Shankar, R. (1994), *Principles of Quantum Mechanics*, Plenum Press. Chapter 8.

Although all the non-relativistic quantum mechanics we’ve done so far has started with the Schrödinger equation, a different approach was devised by Richard Feynman in the 1940s. The Schrödinger method requires us to find the eigenvalues (allowed energies) and eigenstates of the hamiltonian and then use these to construct the unitary operator known as the propagator. For discrete energies, this propagator is

and for continuous energies, we have

Given the state of the system at an initial time , the general solution as a function of time is then

Feynman’s method allows us to compute the propagator directly, without first solving the Schrödinger equation. It is known as the *path integral forumulation*.

The idea is based on the observation that the exponential that appears in the propagator contains the ratio of two quantities with the dimensions of action, that is, energy times time. In classical mechanics, the actual trajectory of a particle is found by minimizing the action over all possible paths available to the particle. The path integral formulation of quantum mechanics works in a similar way, although at first sight, it looks like a completely impractical method.

The formulation works like this, for a single particle:

- Find all paths available for the particle to travel between its initial point and its final point . This is actually similar to what we do in classical mechanics, where is defined as where is the Lagrangian. We then use the functional derivative to minimize over all these paths and find the path that gives the minimum action.
- For each path, calculate the action . (This is where things sound terribly impractical, since there are an infinite number of paths of all possible shape, so how can we find the action for all these paths? It turns out that, in most cases, we don’t need to.)
- Calculate the propagator as

The notation indicates that is a functional of the path .

The key to the success of this method is that since the action is real, the exponential is an oscillatory function, so we can expect contributions from the actions for different paths to cancel each other to some extent. Although the quantum path of a particle can’t be defined precisely due to the uncertainty principle, we expect that the particle is much more likely to be found following a path that is close to the classical path, and the classical path occurs when is a minimum. Paths sufficiently far from this minimum will tend to cancel each other, so for practical purposes, we need calculate 4 only for paths near to the classical path.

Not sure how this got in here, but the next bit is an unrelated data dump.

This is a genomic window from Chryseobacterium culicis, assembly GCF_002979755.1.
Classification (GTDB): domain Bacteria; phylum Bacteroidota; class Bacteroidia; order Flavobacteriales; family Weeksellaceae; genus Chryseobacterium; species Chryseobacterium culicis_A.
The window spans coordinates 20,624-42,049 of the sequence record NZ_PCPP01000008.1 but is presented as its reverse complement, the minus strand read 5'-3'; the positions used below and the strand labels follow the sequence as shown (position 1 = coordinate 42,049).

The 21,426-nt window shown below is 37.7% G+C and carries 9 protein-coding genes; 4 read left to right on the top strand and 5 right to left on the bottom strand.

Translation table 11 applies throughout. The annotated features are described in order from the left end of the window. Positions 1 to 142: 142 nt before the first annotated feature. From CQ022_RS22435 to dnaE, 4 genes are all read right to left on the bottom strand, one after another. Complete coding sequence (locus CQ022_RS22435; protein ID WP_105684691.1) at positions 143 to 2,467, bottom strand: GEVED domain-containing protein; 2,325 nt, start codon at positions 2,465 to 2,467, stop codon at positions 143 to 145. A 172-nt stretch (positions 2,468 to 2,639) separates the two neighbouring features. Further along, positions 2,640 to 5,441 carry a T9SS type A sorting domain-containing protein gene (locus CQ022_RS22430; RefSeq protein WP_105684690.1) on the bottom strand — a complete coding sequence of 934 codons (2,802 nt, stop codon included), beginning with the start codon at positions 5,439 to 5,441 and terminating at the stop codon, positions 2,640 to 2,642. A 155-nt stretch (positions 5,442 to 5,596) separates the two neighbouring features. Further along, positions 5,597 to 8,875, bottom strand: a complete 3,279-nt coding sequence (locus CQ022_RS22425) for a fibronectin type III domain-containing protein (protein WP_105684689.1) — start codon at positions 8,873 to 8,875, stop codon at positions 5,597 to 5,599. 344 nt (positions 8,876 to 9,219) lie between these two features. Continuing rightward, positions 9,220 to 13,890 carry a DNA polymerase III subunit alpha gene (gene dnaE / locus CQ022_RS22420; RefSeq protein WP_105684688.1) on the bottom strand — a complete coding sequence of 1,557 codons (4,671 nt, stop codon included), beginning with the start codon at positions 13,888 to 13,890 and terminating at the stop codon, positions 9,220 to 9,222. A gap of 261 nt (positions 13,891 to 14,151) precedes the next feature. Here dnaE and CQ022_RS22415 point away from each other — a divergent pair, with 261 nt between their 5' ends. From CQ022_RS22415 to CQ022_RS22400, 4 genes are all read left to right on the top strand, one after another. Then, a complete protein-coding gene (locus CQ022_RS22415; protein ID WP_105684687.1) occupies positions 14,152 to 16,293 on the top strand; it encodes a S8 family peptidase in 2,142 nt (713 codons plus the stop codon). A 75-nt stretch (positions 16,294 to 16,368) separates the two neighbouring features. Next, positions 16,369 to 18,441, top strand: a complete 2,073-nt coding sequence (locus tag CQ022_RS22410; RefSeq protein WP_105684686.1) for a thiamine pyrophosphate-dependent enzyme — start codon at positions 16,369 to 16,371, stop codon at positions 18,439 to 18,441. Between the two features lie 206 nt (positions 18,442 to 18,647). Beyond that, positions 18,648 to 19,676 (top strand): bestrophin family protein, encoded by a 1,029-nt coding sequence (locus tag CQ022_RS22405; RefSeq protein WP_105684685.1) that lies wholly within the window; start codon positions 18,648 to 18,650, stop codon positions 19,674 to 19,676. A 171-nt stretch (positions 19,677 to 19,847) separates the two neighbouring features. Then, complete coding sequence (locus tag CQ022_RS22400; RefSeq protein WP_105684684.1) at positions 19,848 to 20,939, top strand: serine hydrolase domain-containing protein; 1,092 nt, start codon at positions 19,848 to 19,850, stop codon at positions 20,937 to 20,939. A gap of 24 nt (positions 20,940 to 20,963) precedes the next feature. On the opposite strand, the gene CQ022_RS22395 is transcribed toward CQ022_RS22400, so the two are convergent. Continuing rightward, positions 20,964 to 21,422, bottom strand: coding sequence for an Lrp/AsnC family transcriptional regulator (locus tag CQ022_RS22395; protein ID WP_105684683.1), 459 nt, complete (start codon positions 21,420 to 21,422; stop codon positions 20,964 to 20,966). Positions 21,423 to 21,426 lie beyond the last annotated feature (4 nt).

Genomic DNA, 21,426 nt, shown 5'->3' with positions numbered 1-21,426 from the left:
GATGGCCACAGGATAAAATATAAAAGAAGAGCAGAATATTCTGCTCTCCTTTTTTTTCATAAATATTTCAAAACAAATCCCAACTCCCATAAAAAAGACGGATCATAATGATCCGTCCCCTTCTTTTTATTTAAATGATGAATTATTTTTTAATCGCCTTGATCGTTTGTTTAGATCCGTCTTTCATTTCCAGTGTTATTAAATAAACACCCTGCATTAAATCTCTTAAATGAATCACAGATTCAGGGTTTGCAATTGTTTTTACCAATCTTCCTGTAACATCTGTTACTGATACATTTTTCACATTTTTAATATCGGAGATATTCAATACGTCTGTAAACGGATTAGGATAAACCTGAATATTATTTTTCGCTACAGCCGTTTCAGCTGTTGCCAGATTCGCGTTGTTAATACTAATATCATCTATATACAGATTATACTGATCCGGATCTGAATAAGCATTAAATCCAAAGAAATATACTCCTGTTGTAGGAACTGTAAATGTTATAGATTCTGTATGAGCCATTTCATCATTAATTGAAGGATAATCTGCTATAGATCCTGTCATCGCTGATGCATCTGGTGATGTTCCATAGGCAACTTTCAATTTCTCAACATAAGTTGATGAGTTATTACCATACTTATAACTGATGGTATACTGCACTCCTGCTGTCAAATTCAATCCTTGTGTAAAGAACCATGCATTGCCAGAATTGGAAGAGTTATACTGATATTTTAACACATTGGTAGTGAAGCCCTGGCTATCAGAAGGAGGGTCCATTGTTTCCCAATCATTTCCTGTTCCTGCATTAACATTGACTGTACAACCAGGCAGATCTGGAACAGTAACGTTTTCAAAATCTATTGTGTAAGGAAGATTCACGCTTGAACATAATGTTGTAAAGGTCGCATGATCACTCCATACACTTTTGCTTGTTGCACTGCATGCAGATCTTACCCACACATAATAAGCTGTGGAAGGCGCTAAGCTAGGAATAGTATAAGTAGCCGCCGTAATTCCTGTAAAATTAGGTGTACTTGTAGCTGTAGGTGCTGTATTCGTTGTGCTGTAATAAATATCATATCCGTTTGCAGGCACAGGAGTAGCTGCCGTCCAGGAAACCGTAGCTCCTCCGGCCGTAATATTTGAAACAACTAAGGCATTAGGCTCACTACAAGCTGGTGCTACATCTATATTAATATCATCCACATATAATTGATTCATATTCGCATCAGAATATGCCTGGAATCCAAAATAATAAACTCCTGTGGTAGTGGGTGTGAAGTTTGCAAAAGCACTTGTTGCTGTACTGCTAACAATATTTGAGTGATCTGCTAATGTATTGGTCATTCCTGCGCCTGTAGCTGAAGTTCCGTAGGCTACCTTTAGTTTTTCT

The example given by Shankar is of a particle of mass 1 gram moving from to by two different paths. In the first path, the particle moves with constant speed so . The action is

In the second path, we have , so the velocity is

with associated action

The guideline for when the phases of the paths start to cancel each other is when is about out of phase with . In this example, the second path is out of phase with the first when

Thus for any mass larger than about the second path will contribute essentially nothing to 4 and can be ignored. This mass is smaller than the mass of the electron.

For the free particle, we worked out the propagator earlier and found that (where we’ve generalized the earlier result for an arbitrary initial time ):

The matrix elements of in the basis are worked out by evaluating a Gaussian integral

We can try to estimate using the path integral approach by assuming that only the classical path contributes to the propagator. For a free particle travelling between to , the constant velocity is

The Lagrangian is a constant

The classical action is thus

The propagator in this approximation is

Comparing with 19 we see that the exponential factors match; all that is left is to determine the constant . To do this, we require , since if the time interval goes to zero, the particle cannot move so must be in the same place. By comparing 26 with the form of a delta function as the limit of a gaussian integral, which is

we see that

so the final propagator is the same as 19.

Pingback: Free particle propagator from a complete path integral | Physics pages

Pingback: The path integral is equivalent to the Schrödinger equation | Physics pages

Pingback: Path integrals for special potentials; use of classical action | Physics pages